Unlike the post-World War I gold standard regime, the H.R. 835 system could actually maintain a constant real value of the dollar. This is because the H.R. 835 system cannot exhibit "positive feedback" characteristics.
The "Achilles heel" of the classic gold standard was not so much that there wasn't enough gold in the world to operate it (although there wasn't), but that it could go into a positive feedback loop and crash. This is what happened in 1930 - 1933.
The basic facts are chronicled in Barry Eichengreen's book, Golden Fetters. As the world economy expanded faster than the supply of gold, governments, desperate to avoid deflation, employed more and more "tricks" to "stretch" the available gold supply to support more and more money. These stratagems included inducing private citizens to turn in their gold to central banks, fractional gold coverage laws for base money, the use of foreign currency as monetary reserves, and, of course, fractional reserve banking.
What stretches gradually can snap suddenly, and this is what happened in 1930-1933. Because, at that time, gold was the only true "final" money, the money supply plunged toward the level that could be supported by the available gold. Decades of deferred deflation hit all at once, crashing the real economy. The GDP deflator fell by more than 25% from 1929 to 1933, and nominal GDP was cut almost in half.
In his lecture, Bernanke made a strong case that America should not go back to the kind of gold standard that we had in the 1920s. However, in so doing, he missed the most important point: It is simply not possible for a group of experts, with discretionary power and no rules, to manage, "money" effectively. If anyone had doubts, the Fed has conclusively proved this point over the past 40 years.
The Fed was a creation of the Progressive era. Progressives believe deeply that centralized groups of credentialed experts, exercising unaccountable discretionary power, can manage things better than can "We the People", acting through free markets.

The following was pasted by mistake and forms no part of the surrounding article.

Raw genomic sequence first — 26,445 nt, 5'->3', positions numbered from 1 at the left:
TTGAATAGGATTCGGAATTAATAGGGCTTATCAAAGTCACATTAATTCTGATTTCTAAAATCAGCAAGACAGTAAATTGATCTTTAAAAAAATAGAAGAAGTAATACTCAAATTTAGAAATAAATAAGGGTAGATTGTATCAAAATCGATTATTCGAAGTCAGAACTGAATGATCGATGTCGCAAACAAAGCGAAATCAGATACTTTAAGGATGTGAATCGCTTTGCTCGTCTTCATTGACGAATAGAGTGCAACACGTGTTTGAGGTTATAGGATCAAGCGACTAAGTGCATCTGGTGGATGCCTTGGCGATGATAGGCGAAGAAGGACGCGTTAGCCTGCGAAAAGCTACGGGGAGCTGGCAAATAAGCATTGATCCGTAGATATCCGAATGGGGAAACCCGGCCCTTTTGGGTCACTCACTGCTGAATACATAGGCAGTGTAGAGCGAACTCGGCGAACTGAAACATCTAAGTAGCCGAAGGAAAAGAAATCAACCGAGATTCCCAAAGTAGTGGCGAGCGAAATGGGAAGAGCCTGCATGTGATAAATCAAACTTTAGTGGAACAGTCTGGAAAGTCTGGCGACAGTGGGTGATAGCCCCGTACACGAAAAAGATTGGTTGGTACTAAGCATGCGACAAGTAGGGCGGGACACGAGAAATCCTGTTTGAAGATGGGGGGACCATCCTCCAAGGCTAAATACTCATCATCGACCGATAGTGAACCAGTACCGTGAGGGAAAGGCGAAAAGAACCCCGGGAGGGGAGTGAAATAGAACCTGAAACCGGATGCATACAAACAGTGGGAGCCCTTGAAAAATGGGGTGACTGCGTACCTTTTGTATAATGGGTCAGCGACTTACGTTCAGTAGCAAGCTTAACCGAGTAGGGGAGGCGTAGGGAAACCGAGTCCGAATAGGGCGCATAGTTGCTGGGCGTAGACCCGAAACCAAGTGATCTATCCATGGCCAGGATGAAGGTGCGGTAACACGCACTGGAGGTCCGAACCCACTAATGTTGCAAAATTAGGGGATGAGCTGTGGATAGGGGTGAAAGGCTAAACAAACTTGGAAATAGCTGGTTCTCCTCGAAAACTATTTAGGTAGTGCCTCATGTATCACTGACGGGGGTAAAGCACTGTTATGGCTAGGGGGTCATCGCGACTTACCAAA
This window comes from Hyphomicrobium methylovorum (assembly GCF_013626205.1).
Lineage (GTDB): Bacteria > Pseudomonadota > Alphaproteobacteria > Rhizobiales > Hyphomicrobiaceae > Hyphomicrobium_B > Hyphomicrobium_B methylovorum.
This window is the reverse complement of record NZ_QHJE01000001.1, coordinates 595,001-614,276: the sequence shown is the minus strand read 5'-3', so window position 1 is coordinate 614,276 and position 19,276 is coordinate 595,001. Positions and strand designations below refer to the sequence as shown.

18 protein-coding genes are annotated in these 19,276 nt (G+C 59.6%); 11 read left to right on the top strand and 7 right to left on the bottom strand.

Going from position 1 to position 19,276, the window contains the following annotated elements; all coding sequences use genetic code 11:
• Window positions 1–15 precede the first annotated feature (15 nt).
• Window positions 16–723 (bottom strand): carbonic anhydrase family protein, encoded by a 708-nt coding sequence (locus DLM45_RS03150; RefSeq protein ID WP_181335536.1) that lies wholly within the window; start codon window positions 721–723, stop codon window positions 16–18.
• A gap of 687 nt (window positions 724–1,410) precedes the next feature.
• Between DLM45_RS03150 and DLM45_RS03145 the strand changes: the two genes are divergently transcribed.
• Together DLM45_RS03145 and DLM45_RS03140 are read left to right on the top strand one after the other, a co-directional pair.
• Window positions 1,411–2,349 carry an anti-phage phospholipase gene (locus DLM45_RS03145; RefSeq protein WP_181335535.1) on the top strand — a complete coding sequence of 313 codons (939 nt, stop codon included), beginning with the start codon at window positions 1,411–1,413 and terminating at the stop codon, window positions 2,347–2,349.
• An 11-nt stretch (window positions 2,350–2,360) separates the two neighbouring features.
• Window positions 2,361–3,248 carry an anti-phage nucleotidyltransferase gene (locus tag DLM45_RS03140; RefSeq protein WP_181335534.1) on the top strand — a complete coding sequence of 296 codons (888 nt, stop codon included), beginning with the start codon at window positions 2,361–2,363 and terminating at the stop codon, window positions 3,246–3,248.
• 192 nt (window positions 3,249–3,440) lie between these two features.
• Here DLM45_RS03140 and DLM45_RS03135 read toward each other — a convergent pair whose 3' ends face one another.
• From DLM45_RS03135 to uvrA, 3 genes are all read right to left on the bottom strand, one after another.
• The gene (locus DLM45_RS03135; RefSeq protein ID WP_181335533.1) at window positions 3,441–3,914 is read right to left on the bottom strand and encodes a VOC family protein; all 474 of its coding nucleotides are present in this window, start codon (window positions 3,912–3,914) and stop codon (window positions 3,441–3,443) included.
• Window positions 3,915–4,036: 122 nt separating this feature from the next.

Because money, status, and their sense of identity are at stake, nothing can shake Progressives' belief in central planning and control. Not the Great Depression, not the Great Inflation of the 1970s, not the recent Great Recession, nothing. In fact, to a Progressive, disastrous results only prove that the unaccountable experts in Washington must be given even more money, power, and control of people's lives, so that they fix things. We can see the same Progressive impulse at work today in education, health care, and fiscal "stimulus".
Our sub-par economic growth since 1973, rising income inequality, the intense financial crisis of 2008, the worst economic downturn since the Great Depression, and the slowest economic recovery in the history of the republic all have a common cause: monetary mismanagement by the Federal Reserve.
Chairman Bernanke is a brilliant man. So, why can't see this? Upton Sinclair answered this question 18 years before Bernanke was born: "It is difficult to get a man to understand something, when his salary depends upon his not understanding it."
Let us note that Sinclair's maxim is doubly true when a person's social status and sense of identity also depend upon his not understanding that something. Unfortunately, this is the position that America finds itself in with respect to not only Chairman Bernanke, but also most of the economics profession.
America cannot live much longer with the Fed's discretionary monetary regime. We cannot, and should not, go back to a classic gold standard, where gold is money, and the money supply depends upon the physical supply of gold. Rather, we must go forward to a rationally designed monetary control system that defines the value of the dollar in terms of the value of gold, and then allows "We the People" to determine the size of the monetary base and the level of interest rates via free market interactions. In the end, the prosperity of the American people is more important than the egos of Progressive "experts".